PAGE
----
We get my oldest daughter to soccer practice, late, of course. I, then, decide to have another conversation with my oldest son about why we're eating the way we're eating. I explained to him that she has Crohn's disease, and her disease process causes inflammation. I elaborated further, explaining there are foods that cause inflammation and foods that reduce inflammation. The foods that cause inflammation are the ones that we needed to avoid in diets, not only for her Crohn's disease but for all of our well being. I continued, telling him that several of the chronic diseases that are considered "a normal part of the aging process," it seems, like high blood pressure and diabetes are largely preventable. This day, I decided to inform him that the medicine that she was taking to reduce her inflammation was not without risks, some life-threatening. I wanted to hit home that this is nothing to take lightly. He cried once he realized the gravity. We hugged, he voiced understanding, and he promised to do better. We made some head way. Or so I thought.


In true teenage fashion, the issue came up again and again. I get it. Having food is something that he's never, ever had to worry about. He was used to having access to food, and it was food that he wanted. I mean to the point that he does not even know what it means to actually open the fridge or pantry and get creative about what you're going to eat. He'll look at shelves full of food and complain there's nothing to eat because there's nothing he wants. My husband and I have explained to him and all of the kids that there are kids who do not eat some days because they literally have no access to food. There's kids without clean water to drink. I feel they hear us, and they feel sad about those situations. However, there is a lack of ability to understand the full scope of what it means to be hungry and thirsty if you've never had to do it or see someone suffer through it. Nevertheless, we stress that having access to food is a blessing.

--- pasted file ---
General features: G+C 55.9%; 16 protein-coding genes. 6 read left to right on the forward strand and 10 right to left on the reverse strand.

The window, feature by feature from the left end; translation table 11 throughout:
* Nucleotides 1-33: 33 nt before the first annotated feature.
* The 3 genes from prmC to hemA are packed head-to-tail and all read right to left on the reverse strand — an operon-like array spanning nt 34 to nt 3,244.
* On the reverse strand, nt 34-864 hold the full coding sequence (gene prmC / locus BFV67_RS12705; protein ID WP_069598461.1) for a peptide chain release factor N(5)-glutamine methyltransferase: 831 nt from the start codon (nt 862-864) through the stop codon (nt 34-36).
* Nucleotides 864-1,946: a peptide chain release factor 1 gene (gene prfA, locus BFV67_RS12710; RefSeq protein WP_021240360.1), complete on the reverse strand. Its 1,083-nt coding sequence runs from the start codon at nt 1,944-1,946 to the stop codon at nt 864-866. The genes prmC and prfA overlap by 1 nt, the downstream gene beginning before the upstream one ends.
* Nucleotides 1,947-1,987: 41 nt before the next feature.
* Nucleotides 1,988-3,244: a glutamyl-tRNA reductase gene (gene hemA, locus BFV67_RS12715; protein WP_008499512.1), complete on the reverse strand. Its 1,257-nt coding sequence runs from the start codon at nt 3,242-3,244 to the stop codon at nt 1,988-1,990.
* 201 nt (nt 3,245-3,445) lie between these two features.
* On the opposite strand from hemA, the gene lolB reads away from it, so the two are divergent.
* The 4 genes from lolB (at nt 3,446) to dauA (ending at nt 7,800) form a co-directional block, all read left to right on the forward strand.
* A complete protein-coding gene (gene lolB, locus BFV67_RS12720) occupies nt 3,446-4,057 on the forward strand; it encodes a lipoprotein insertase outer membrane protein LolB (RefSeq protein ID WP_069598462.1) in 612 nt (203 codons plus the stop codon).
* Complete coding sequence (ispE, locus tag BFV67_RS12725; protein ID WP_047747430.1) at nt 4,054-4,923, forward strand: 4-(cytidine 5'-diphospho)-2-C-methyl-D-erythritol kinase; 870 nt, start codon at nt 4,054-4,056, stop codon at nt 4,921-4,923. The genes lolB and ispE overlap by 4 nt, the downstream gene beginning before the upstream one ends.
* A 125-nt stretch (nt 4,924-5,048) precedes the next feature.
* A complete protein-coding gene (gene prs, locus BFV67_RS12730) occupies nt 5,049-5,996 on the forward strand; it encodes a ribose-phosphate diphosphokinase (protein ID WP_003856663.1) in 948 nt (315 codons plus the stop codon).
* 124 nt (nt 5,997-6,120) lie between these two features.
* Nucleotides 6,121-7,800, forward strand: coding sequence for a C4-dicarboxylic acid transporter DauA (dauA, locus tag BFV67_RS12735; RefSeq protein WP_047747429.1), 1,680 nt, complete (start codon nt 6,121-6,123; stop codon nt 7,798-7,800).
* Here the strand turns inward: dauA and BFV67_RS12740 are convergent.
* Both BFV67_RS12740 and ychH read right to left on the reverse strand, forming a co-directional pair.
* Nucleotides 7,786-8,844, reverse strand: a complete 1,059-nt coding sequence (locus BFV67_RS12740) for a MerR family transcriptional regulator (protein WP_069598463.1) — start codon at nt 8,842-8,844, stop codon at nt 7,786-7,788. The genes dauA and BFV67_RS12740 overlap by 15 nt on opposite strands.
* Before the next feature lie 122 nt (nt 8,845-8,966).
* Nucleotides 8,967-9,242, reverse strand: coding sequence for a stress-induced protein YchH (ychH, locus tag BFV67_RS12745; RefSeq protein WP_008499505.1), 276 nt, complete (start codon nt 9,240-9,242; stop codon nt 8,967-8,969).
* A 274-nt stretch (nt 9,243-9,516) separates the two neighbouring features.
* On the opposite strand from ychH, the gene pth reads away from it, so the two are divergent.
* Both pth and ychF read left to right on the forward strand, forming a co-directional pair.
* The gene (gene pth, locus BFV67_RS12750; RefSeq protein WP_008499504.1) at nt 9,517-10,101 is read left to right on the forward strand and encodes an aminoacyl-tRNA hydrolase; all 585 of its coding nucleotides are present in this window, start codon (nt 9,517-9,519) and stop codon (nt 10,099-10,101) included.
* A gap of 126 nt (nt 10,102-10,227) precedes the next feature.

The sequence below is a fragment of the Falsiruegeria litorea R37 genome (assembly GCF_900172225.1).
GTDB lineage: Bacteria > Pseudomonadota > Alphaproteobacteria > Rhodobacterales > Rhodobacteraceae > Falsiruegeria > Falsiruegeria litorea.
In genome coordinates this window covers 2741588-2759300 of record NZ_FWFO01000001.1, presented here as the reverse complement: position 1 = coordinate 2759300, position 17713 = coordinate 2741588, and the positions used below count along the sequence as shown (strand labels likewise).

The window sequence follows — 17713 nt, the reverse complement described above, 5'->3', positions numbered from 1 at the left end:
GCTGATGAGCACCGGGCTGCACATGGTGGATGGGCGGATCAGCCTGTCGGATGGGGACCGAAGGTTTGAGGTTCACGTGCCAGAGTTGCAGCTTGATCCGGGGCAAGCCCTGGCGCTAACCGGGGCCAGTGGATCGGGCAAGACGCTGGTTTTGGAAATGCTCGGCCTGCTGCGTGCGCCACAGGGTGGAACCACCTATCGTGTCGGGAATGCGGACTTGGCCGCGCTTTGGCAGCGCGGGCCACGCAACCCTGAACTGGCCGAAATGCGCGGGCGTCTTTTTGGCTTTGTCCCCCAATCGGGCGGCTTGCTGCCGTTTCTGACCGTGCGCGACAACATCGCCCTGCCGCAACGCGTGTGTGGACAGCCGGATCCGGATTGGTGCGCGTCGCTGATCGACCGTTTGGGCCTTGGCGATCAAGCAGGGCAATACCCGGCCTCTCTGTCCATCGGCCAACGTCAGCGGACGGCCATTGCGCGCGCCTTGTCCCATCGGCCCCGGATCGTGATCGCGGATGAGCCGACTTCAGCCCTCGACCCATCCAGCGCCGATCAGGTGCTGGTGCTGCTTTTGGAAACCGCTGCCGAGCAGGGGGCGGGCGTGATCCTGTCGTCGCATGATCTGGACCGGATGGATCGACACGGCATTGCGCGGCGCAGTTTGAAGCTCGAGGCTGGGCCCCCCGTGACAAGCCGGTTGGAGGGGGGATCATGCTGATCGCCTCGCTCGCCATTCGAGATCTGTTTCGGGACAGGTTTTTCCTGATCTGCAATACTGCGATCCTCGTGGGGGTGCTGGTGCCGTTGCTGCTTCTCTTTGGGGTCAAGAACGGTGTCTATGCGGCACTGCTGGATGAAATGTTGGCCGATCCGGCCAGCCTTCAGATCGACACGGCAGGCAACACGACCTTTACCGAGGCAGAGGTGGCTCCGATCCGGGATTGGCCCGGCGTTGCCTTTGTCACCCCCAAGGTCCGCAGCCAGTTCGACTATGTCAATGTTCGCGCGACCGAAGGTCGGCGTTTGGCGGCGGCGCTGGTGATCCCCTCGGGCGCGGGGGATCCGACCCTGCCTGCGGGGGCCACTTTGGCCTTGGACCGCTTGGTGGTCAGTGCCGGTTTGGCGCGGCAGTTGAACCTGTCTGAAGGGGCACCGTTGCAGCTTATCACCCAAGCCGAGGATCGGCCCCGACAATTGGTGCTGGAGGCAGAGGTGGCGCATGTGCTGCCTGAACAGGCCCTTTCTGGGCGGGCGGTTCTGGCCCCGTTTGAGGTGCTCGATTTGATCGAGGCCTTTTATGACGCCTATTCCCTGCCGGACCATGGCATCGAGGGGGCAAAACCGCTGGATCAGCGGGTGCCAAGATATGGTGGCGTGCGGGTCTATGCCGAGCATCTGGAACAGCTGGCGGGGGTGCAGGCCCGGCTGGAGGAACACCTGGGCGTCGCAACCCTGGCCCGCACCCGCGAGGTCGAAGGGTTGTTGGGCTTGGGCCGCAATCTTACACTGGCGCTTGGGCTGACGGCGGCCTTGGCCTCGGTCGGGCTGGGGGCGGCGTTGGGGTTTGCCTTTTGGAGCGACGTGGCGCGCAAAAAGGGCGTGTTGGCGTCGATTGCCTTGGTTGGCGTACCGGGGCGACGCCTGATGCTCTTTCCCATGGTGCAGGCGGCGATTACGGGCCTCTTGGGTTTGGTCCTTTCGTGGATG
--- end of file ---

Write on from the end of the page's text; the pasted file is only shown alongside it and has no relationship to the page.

But why doesn't he get this? Then it dawned on me, it wasn't his fault. It was mine. I made a lot of changes at once for everyone. Sure, I explained why, but I learned that's not enough. My oldest son taught me that it's not enough to tell someone why they should change. That person has to want to change and for that they have to find their own motivation. With that, I backed off. I realized that I had to loosen the reins and let everyone come on their terms. I let go of some of the food restrictions. I allowed him to make some of his own decisions about what he was eating. He was able to make his school lunch decision everyday. He started choosing foods that weren't in his best interest, but eventually his choices evolved. His attitude evolved. He went from trying dinner at first, to not eating dinner some nights, to eating dinner with a better attitude. He started making reference to nutrition facts and foods he found to be unhealthy. He was discovering for himself why he should eat healthier and having the liberty to figure it out on his own motivated him further. Is it all rainbows and unicorns all the time here during meals, uh no? However, I can say that the tune has changed immensely.